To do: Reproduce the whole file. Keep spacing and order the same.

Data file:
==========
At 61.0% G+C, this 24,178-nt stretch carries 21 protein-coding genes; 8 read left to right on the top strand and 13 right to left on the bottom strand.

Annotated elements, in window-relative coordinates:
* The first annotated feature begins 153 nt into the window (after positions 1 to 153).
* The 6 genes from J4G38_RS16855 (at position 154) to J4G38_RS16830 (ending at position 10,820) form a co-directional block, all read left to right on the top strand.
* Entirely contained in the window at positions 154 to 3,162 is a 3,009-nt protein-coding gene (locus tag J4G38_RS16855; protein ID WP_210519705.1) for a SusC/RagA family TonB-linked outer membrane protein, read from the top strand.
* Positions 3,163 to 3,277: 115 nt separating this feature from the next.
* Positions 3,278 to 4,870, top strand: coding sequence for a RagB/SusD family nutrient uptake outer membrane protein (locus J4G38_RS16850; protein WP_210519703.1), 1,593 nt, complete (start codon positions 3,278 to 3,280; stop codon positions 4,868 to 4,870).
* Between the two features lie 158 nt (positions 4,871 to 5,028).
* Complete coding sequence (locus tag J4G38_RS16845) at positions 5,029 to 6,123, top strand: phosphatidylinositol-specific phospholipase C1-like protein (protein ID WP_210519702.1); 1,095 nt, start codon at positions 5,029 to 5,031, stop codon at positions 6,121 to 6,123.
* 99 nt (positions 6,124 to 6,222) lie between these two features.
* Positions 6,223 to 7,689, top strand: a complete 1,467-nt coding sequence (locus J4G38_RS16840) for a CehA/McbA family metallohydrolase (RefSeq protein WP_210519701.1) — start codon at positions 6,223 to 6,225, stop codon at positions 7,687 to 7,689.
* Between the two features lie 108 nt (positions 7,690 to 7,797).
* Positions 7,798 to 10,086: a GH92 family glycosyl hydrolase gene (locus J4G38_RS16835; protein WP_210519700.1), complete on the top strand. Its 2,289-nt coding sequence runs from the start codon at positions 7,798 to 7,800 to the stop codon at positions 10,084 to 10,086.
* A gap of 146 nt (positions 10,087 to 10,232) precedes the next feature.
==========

At 61.0% G+C, this 24,178-nt stretch carries 21 protein-coding genes; 8 read left to right on the top strand and 13 right to left on the bottom strand.

Annotated elements, in window-relative coordinates:
* The first annotated feature begins 153 nt into the window (after positions 1 to 153).
* The 6 genes from J4G38_RS16855 (at position 154) to J4G38_RS16830 (ending at position 10,820) form a co-directional block, all read left to right on the top strand.
* Entirely contained in the window at positions 154 to 3,162 is a 3,009-nt protein-coding gene (locus tag J4G38_RS16855; protein ID WP_210519705.1) for a SusC/RagA family TonB-linked outer membrane protein, read from the top strand.
* Positions 3,163 to 3,277: 115 nt separating this feature from the next.
* Positions 3,278 to 4,870, top strand: coding sequence for a RagB/SusD family nutrient uptake outer membrane protein (locus J4G38_RS16850; protein WP_210519703.1), 1,593 nt, complete (start codon positions 3,278 to 3,280; stop codon positions 4,868 to 4,870).
* Between the two features lie 158 nt (positions 4,871 to 5,028).
* Complete coding sequence (locus tag J4G38_RS16845) at positions 5,029 to 6,123, top strand: phosphatidylinositol-specific phospholipase C1-like protein (protein ID WP_210519702.1); 1,095 nt, start codon at positions 5,029 to 5,031, stop codon at positions 6,121 to 6,123.
* 99 nt (positions 6,124 to 6,222) lie between these two features.
* Positions 6,223 to 7,689, top strand: a complete 1,467-nt coding sequence (locus J4G38_RS16840) for a CehA/McbA family metallohydrolase (RefSeq protein WP_210519701.1) — start codon at positions 6,223 to 6,225, stop codon at positions 7,687 to 7,689.
* Between the two features lie 108 nt (positions 7,690 to 7,797).
* Positions 7,798 to 10,086: a GH92 family glycosyl hydrolase gene (locus J4G38_RS16835; protein WP_210519700.1), complete on the top strand. Its 2,289-nt coding sequence runs from the start codon at positions 7,798 to 7,800 to the stop codon at positions 10,084 to 10,086.
* A gap of 146 nt (positions 10,087 to 10,232) precedes the next feature.